There are 28 Task Forces in the U.S., each sponsored by a local agency. In the event of a disaster in the U.S., the nearest three Task Forces will be activated and sent to the site of the disaster. If the situation is large enough, additional teams will be activated, like in the case of Hurricanes Harvey, Irma and Maria.
“I am a member of the IN-TF1 team, and we have different divisions within our team,” Hart stated. “The training that goes into the program is completely volunteer and on our own time. Our divisions are made up of the Logistics element that is in charge of our equipment, transportation and ground support when we arrive. We have a medical element made up of doctors, nurses and paramedics. We have a Haz-Mat element that was deployed to Miami shortly after leaving Texas after Hurricane Harvey. The Haz-Mat element assisted with Hurricane Irma and the decontamination of crew and equipment in the flooded areas. We have what’s called the Tech Search element that has devices and cameras that allow them to find people trapped in confined spaces, and we have a K-9 group and a Rescue element that is our largest group in the Task Force.”
Hart was deployed with the IN-TF1 team on September 20, 2017, to Puerto Rico to assist with the aftermath of Hurricane Maria. This was not his first rodeo. Hart was deployed to the Galveston area in Texas when Hurricane Ike hit in 2008 and compared that hurricane to Hurricane Harvey.
“I was down there [in Texas] for 21 days when Ike passed through,” he recalled. “The difference between the two is that Harvey intensified at the last minute and then stalled over Texas, pulling moisture from the Gulf and dumping inland. I think that’s what made Harvey so bad compared to past hurricanes. When I deployed to the Galveston/Port Arthur area, we saw the total devastation of structures but not the unprecedented flooding that Harvey produced.”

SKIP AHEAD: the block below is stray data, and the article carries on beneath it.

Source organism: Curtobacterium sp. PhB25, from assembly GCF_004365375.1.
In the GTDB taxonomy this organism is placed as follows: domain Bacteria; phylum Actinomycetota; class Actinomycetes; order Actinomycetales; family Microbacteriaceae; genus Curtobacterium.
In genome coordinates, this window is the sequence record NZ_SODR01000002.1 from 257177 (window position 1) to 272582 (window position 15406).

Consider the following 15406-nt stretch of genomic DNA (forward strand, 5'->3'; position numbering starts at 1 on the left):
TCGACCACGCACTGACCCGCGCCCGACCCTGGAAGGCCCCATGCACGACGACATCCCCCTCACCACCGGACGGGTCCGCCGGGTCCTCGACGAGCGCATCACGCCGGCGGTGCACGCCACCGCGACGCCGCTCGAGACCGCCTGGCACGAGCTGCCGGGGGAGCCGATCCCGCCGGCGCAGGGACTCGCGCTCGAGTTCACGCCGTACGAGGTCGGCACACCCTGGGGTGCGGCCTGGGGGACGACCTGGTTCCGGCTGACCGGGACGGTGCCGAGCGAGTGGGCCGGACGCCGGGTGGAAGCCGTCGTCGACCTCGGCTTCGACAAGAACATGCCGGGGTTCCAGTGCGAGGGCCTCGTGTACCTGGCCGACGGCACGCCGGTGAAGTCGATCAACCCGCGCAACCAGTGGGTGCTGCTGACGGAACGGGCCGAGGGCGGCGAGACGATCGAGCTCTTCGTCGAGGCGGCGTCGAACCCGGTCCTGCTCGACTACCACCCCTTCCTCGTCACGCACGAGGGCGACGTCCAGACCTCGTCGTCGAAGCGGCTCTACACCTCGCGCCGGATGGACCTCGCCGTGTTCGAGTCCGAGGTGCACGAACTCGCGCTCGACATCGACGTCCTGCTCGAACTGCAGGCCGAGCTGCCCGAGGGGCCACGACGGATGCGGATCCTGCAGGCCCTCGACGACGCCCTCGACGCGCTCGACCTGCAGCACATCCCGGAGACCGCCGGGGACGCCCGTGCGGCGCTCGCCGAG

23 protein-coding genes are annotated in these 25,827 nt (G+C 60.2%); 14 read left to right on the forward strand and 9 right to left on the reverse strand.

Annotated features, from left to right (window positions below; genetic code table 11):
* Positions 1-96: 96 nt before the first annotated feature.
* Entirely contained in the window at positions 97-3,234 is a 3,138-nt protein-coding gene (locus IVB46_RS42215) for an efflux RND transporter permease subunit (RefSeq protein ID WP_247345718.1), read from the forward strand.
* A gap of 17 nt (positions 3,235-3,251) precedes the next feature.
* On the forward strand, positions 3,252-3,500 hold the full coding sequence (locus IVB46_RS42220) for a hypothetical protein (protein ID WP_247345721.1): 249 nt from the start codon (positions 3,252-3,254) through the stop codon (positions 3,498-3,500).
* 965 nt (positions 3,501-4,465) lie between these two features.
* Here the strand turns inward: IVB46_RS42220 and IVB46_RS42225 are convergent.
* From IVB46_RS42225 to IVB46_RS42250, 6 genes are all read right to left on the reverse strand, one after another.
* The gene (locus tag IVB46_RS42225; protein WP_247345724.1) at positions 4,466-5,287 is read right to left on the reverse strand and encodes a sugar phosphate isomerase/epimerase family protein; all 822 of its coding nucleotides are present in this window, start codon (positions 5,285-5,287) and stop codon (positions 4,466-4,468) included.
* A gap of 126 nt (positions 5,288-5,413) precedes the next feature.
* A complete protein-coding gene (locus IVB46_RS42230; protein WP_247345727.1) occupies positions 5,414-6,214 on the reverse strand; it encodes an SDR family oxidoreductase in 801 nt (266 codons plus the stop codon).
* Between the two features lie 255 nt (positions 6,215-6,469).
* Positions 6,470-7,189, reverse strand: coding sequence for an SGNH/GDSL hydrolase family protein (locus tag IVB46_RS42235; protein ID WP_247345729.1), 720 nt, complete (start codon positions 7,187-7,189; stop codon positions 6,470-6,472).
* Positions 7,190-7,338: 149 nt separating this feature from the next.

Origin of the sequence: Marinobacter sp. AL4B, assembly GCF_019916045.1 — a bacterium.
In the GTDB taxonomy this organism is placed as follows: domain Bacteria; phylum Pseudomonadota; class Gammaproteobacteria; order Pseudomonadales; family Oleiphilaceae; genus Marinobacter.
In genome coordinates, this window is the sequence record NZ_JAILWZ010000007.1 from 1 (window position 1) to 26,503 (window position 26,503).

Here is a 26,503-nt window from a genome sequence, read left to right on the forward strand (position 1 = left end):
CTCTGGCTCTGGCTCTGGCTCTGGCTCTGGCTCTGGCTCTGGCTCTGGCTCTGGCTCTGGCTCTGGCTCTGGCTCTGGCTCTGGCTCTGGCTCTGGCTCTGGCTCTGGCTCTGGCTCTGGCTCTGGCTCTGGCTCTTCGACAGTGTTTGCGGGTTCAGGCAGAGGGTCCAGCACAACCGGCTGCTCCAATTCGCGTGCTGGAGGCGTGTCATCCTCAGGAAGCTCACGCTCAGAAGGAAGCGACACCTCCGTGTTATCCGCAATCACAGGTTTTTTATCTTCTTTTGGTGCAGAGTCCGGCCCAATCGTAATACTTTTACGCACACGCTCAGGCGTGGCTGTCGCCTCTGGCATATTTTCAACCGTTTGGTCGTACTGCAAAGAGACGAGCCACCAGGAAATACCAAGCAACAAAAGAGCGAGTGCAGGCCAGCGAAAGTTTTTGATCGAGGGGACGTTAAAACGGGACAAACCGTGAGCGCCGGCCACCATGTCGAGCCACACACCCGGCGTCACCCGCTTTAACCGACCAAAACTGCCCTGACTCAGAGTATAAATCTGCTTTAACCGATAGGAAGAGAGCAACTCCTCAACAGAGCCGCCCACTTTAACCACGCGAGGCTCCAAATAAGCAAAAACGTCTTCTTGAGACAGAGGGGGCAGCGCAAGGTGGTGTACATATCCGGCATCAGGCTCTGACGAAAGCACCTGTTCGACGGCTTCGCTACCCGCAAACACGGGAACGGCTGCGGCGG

Hart described the victims that he and his fellow rescuers saved as being grateful but obviously devastated to leave the comfort of their homes.
“It is tough for people to leave their homes and face the unknown,” he said. “They don’t know if or when they will ever come back. That is very difficult for some people, but in my experiences, they are always grateful that we are there to get them out.”
Bringing home a message of preparedness, Hart emphasized that it is important that everyone have safety plans in place, even if you don’t live in a hurricane or earthquake-prone location of the country.
“I think this is a good time to remind people, even here locally, to be prepared for an emergency or bad weather situation,” Hart emphasized. “Have bottled water on hand and canned food because you never know when you will need it. Be prepared ahead of time, and don’t wait until disaster hits. I worked on the Henryville tornado disaster and searched the school that the tornado directly hit. When disasters happen, the first responders have to respond to multiple emergencies and can’t be everywhere all at once. People need to be prepared and familiar with safety measures, such as not touching a downed powerline because it may or may not be live, and wait for us to respond. They need to know that we will get there, but we have to prioritize and address the hardest hit areas first.”
He also encouraged families to discuss emergency plans with their children. “It’s important that kids know where to go if there is a tornado or a fire,” Hart concluded. “People can’t think that it will never happen to them. They need to be prepared and have a plan.”
For detailed supply lists or more information about safety and preparedness, visit the Indiana Department of Homeland Security’s website at in.gov/dhs/3910.htm.